“Up until recently, I had been handling all of our design. I was able to invest in bringing in a superstar designer who worked at North Face for 10 years and that’s been a massive help with my time and efforts to grow the business.”
Pursuing Two Wheel Gear’s ‘White Whale’
In Herman Melville’s classic novel, Moby Dick, Captain Ahab dedicates his life to the all-consuming and elusive pursuit of the titular whale. Reid displays a similar mindset when it comes to chasing his goals, with a US retail giant taking the place of a surly sperm whale.
“When I started this company, my only goal was to get into Mountain Equipment Co-Op. I only had one product but I knew it was high quality and I knew it belonged alongside the other products they sold. Luckily, we hit that goal relatively quickly. The next goal was a much bigger challenge.
“I spend a lot of time in the States and I knew about REI, it’s a monster-sized version of MEC. If you think about it, MEC has about 24 stores. REI has about 163 mega stores all across the United States. They’re the largest outdoor retailer and I had been trying to get a meeting with them for over five years. I knew the potential growth impact it could have on the business if we could get our foot in the door, meet with them and show them our products.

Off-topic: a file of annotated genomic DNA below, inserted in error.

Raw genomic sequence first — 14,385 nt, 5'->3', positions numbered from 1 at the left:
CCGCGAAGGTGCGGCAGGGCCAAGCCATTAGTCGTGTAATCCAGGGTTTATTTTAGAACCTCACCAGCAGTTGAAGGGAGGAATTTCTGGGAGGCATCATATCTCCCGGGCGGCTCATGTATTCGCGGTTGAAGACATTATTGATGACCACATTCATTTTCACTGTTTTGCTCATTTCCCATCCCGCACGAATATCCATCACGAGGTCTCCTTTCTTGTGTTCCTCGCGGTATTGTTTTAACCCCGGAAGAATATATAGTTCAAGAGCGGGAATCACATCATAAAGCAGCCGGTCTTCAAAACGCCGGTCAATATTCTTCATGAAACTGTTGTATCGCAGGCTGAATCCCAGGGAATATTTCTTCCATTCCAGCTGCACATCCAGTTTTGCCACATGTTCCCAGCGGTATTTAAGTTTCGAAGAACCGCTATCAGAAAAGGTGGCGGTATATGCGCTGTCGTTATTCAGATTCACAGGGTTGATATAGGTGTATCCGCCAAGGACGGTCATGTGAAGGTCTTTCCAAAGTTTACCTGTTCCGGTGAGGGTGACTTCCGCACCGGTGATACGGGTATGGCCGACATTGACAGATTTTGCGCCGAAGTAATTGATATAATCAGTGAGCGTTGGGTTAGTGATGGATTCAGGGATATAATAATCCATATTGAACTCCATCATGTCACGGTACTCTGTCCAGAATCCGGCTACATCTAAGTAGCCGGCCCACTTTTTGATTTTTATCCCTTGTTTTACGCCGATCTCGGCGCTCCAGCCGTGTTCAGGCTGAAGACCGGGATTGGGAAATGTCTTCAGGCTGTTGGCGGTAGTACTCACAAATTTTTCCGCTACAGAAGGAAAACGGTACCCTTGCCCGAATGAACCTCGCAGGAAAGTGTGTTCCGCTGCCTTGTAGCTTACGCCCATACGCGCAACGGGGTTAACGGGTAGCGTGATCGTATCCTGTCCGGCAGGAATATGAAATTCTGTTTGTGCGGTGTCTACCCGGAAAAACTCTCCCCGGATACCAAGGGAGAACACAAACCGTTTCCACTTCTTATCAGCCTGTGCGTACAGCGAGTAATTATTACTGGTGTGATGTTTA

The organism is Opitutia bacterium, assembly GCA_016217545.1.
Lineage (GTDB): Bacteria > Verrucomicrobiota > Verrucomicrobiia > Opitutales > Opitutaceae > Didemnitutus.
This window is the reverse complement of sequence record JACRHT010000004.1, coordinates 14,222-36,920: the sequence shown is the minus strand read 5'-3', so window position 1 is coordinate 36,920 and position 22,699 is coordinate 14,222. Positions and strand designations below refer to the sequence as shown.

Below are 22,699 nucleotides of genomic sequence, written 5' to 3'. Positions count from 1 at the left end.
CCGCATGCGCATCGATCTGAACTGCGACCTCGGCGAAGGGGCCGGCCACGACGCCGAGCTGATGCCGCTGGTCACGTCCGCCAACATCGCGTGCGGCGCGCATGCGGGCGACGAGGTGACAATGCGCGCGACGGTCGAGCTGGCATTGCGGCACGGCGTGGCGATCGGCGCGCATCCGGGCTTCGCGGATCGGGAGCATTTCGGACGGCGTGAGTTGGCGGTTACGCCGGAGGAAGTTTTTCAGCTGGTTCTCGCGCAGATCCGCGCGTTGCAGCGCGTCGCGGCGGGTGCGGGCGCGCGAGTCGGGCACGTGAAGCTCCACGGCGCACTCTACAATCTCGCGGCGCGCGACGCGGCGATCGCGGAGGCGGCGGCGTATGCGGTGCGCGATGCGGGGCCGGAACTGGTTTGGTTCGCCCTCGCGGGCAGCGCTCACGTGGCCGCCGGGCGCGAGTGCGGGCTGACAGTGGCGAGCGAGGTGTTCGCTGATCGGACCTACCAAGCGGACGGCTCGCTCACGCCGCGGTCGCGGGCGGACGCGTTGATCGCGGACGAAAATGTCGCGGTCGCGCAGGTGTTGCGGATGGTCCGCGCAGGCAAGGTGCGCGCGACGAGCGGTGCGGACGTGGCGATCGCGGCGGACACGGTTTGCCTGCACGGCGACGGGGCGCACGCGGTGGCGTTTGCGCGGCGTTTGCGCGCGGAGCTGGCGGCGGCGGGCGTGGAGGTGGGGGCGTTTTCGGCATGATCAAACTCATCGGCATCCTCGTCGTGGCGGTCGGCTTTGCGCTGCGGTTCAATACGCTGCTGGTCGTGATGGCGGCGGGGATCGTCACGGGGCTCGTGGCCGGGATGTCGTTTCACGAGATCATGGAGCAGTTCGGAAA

“After a lot of effort, and a lot of emails, we got our meeting with them in April of 2019. They invited us back in June and I’m delighted to share we’re going to be working with them. Basically, they’re going to list our products online this year, as well as a limited range in their Seattle flagship store. They usually do this as an audition for new products and businesses they’re partnering with. If we do well, they’ll start rolling it out to more and more of their stores across the US stage-by-stage. It’s super exciting for us and it marks a real big pivot point for the business. I think it’s going to be really successful!